Why Olly Alexander was a forgotten face in Eurovision school reunion crowd

Why Olly Alexander was a forgotten face in Eurovision school reunion crowd

Though it takes place every 12 months, to understand the dynamics of the Eurovision public vote it may be useful to think of the song contest as a kind of school reunion. There’s a basic feeling of shared belonging fostered by geographic proximity among the 26-pupil class in the grand final, but it’s fair to say most of them haven’t thought about each other much for some time. Life got in the way. So when they meet, there’s joy in recognising the familiar and discovering the new.

Portugal is still the same as when you last raised a glass together. Finland has let itself go a bit. Ireland has definitely changed. And who thought Switzerland, of all places, would triumph like that?

Songs that land in that tight space between continuity and novelty will often do well in the audience vote. Think Croatia, which nearly swept into the top spot at the last minute: traditional frilly folk costumes, but with smudged eyeliner and a choker. An age-old tale about young folk leaving behind Balkan village life, but underscored with choppy industrial metal chords.

Then there’s Ireland’s entry, which got 136 points from the audience: heathen Ouija pop from the place once considered the most Catholic of countries. Or the Netherlands, which came second on public votes in Thursday’s semi-final before being controversially disqualified before the final: inane dance, but with a serious story about free movement.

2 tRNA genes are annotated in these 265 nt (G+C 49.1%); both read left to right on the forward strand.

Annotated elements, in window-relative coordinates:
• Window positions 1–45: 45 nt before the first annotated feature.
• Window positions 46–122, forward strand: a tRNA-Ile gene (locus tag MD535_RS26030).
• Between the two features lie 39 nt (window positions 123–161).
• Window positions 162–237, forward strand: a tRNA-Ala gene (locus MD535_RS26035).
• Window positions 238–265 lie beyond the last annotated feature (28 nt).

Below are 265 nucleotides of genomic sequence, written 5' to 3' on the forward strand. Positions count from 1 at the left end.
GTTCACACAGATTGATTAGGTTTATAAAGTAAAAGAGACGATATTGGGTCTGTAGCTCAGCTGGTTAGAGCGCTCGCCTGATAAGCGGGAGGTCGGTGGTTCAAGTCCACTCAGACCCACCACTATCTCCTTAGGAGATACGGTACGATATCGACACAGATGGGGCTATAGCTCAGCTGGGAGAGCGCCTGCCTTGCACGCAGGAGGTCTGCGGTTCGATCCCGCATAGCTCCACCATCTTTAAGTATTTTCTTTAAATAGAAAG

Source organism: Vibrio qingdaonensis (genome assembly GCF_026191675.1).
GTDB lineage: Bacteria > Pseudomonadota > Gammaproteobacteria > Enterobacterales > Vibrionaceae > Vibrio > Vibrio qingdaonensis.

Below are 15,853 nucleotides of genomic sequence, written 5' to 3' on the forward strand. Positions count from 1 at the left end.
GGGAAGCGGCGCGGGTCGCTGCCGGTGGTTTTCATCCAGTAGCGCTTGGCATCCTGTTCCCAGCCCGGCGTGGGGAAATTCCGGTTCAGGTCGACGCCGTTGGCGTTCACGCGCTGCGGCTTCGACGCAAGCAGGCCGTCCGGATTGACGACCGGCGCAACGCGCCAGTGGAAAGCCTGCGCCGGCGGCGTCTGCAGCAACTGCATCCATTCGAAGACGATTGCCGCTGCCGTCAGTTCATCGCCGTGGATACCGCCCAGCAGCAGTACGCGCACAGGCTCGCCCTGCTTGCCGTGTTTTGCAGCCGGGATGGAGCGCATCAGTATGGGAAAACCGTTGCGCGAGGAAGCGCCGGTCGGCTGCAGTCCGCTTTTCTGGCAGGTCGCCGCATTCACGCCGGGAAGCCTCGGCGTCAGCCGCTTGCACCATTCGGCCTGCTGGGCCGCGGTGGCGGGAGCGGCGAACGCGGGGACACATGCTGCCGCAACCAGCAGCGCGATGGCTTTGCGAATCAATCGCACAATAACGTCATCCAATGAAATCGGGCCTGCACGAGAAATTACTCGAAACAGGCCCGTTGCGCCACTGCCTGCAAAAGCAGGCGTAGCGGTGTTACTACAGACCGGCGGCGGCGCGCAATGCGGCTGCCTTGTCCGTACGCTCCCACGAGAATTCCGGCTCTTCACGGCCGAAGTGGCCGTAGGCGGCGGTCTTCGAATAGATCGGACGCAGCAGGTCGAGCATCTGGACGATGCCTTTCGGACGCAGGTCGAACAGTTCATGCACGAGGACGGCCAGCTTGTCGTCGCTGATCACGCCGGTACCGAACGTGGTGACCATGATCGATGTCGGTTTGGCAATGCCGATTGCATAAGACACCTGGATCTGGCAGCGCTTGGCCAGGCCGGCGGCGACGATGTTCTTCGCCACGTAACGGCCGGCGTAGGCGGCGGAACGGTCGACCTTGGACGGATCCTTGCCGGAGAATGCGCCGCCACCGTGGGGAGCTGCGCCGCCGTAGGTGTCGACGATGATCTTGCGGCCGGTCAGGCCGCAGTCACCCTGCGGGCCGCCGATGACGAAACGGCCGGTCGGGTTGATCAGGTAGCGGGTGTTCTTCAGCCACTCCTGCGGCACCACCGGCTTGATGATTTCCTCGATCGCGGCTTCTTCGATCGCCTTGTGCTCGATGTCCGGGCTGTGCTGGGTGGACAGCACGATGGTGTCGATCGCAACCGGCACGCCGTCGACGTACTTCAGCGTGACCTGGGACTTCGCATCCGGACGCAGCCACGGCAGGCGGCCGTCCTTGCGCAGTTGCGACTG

Which is one answer as to why the UK’s Olly Alexander scored so poorly on Saturday night. Britain has a structural disadvantage because it has been a dominant force in pop culture terms for so long – ever-present on Spotify playlists, in Netflix catalogues and bestseller charts in many countries on the continent. A non-binary performer from Switzerland was novel, whereas queer aesthetics in a British act hardly come with the shock of the new. Everyone listening in Malmö clocked that the opening chords of Dizzy were a reference to the Pet Shop Boys’ It’s a Sin.

Alexander’s entry was a well-crafted pop song that should do very well on the radio – its decent score from the music executives in the jury vote showed as much. But it was also not especially risky: there was no sense that this particular performer was taking a punt at the risk of making a fool of himself on the night.

Walking through Sweden’s third city over the last four days, it was possible to get a pretty good sense of which songs had a chance of doing well in the final because they boomed out of the clubs at night and were hummed on over-filled trains. The Guardian didn’t hear Dizzy outside the arena once. If this were a school reunion, some hungover heads would have been scratched on Sunday morning trying to remember if the UK turned up at all.

Source: theguardian.com